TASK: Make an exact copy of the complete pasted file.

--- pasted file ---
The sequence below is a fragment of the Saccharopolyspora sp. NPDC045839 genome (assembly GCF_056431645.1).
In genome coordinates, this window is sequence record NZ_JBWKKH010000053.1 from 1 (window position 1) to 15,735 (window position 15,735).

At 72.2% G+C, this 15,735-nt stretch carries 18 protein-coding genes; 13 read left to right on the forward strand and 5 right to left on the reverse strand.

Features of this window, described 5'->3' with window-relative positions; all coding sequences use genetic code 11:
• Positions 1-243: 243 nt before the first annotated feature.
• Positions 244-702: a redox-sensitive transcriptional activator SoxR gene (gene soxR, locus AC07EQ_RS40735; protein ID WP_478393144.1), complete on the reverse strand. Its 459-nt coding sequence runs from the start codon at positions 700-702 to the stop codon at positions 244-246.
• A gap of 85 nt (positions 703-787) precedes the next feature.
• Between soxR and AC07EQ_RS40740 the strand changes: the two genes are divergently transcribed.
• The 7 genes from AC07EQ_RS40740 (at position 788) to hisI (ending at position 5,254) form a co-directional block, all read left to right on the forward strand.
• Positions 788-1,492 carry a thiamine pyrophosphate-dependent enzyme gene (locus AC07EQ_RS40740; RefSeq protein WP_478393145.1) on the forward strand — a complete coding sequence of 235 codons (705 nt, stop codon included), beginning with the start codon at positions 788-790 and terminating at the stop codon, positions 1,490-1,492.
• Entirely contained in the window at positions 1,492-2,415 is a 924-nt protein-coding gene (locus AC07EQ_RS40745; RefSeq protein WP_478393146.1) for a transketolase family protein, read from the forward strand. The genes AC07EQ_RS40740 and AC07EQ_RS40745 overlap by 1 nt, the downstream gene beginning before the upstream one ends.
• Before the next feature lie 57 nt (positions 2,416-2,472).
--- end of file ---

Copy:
The sequence below is a fragment of the Saccharopolyspora sp. NPDC045839 genome (assembly GCF_056431645.1).
In genome coordinates, this window is sequence record NZ_JBWKKH010000053.1 from 1 (window position 1) to 15,735 (window position 15,735).

At 72.2% G+C, this 15,735-nt stretch carries 18 protein-coding genes; 13 read left to right on the forward strand and 5 right to left on the reverse strand.

Features of this window, described 5'->3' with window-relative positions; all coding sequences use genetic code 11:
• Positions 1-243: 243 nt before the first annotated feature.
• Positions 244-702: a redox-sensitive transcriptional activator SoxR gene (gene soxR, locus AC07EQ_RS40735; protein ID WP_478393144.1), complete on the reverse strand. Its 459-nt coding sequence runs from the start codon at positions 700-702 to the stop codon at positions 244-246.
• A gap of 85 nt (positions 703-787) precedes the next feature.
• Between soxR and AC07EQ_RS40740 the strand changes: the two genes are divergently transcribed.
• The 7 genes from AC07EQ_RS40740 (at position 788) to hisI (ending at position 5,254) form a co-directional block, all read left to right on the forward strand.
• Positions 788-1,492 carry a thiamine pyrophosphate-dependent enzyme gene (locus AC07EQ_RS40740; RefSeq protein WP_478393145.1) on the forward strand — a complete coding sequence of 235 codons (705 nt, stop codon included), beginning with the start codon at positions 788-790 and terminating at the stop codon, positions 1,490-1,492.
• Entirely contained in the window at positions 1,492-2,415 is a 924-nt protein-coding gene (locus AC07EQ_RS40745; RefSeq protein WP_478393146.1) for a transketolase family protein, read from the forward strand. The genes AC07EQ_RS40740 and AC07EQ_RS40745 overlap by 1 nt, the downstream gene beginning before the upstream one ends.
• Before the next feature lie 57 nt (positions 2,416-2,472).